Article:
And a Word from the Director …

What a journey it has been.   THE CRUCIBLE has been playing to delighted audiences here in Galway since Monday and I return to the States in two days.  It feels that time has flown by — and yet, also, as though we’ve been here in Ireland for months.  In many ways, Ireland feels like a second home to several of us, and for me and Mark of course this city holds great significance and nostalgia.  Today I took a field trip by the church where we were married and was overwhelmed with memories and a profound sense of gratitude for my life.

This group is the largest we’ve ever toured to Ireland and I have been amazed at each person’s positivity, talent, and overall commitment to this production.  I’d be lying if I said I wasn’t quite terrified when this all began – the show seemed an impossible task at the beginning (so many people, WHERE WILL I PUT ALL THESE PEOPLE ON STAGE?).  I remember tossing and turning at night thinking about the amount of work ahead, the hours I knew we’d spend grinding out the details, my own insecurities about helming the production, concerns about everyone getting along … all of these things would keep me awake.  And now, here we are.   The tour, to me, is a success in every way that the Ireland tour can be – my cast and crew are having a great time, the production is true to the script and as powerful as I had dreamt it would be, and the audiences are enthusiastic and vocal.  We have been able to spend time with our dear Michael Diskin as well as many other Galway friends.   For all of these things, I am so joyful.

(The weather has been … Irish.)

As many of you have heard by now, we had a very upsetting incident (and a first for the Keegan Ireland tour) at the Atlanta airport when one of our company was stopped at the boarding gate because the flight attendant thought his passport had been “tampered with” (note to self:  NEVER TAPE A PASSPORT BACK TOGETHER).   Our dear Brad was refused admission onto the plane — after most of us had already boarded – so we couldn’t even talk with him or say goodbye or make plans for his safe transport to Ireland.  It was an enraging and lousy feeling.  Thankfully, Brad rejoined us on Wednesday (after spending the night in the airport, getting a new passport re-issued in Atlanta, and getting on a plane that Tuesday afternoon) and I can’t express what a relief it was to see his face in that rehearsal hall in Galway.  Hugs all around – big ones.

Some of us have spent our free days walking around the town, a few among us have logged hours online at our American “day jobs,” and many have taken day trips to Connemara and the Cliffs of Moher.  Several others have been contributing to the Irish economy in a range of ways …. It really is a great shopping city.

Over the course of the week, we’ve been joined in Galway by a number of our Keegan family –company members and friends, as well as spouses and better halves of several cast members, have landed in this fair city to join the fun – we’ve grown exponentially as a group over the last few days!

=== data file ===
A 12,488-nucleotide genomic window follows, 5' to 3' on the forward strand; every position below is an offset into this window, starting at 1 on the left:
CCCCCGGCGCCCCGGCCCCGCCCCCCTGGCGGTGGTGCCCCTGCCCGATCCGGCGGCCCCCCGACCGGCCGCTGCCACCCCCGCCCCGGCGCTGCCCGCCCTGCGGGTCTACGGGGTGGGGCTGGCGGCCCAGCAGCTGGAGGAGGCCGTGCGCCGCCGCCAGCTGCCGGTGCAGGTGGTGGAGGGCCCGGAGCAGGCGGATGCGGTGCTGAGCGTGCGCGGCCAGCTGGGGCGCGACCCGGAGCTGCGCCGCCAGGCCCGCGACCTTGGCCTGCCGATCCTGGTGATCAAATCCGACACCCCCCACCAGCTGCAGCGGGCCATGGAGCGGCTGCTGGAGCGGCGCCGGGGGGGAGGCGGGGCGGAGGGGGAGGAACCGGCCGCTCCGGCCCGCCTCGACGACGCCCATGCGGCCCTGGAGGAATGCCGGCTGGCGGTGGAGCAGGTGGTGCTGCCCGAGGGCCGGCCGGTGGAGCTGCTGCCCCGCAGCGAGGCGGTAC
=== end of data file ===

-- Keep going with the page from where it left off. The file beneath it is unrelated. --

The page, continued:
As a few others have mentioned, the excitement of having different actresses joining us in each city in Ireland has been a remarkable experience. The girls are so talented and focused, and just as lovely and mature as you could imagine.  Tonight, I had dinner with the eight young ladies (and their chaperones) who will join the cast in Cork and Kilkenny – we had a meal to “meet and greet” and this evening they’re watching the show.  Tomorrow, we will rehearse with them from 10 am – 5 pm before closing in Galway tomorrow night and loading out the set, costumes, props, etc.  On Sunday, as I’m heading to the airport, my compatriots will be travelling to Kilkenny, where they will load in and rehearse with the four Kilkenny girls a bit Sunday evening.  Monday, they’ll do final adjustments on the set, rehearse a bit with the girls in the afternoon, and open.  It is very painful to leave at this point, though I am sure the actors are ready for me to GET OUT OF HERE AND STOP GIVING THEM NOTES.  Ah well, as every director knows, letting go can be the hardest part.  And it’s time.  The show is wonderful and I’m very proud of what we have all accomplished.

One last thank you to everyone for all of their hard work, focus during long days, patience with me and each other, and kindness to our young actors.  I could not be working alongside a finer group of people.  Have an amazing rest of your journey!

-Susan

p.s.   Moment of zen:  standing outside the theater with my husband after the show, a woman leaving the theater (picture the sweetest Irish grandmother you can dream up) walks up to Mark, wags her finger in his face and says “I thought they HUNG you!” She then starts giggling and clapping, calling back to us as she walks away, “Brilliant show! Just brilliant!”  God bless the Ireland tour.







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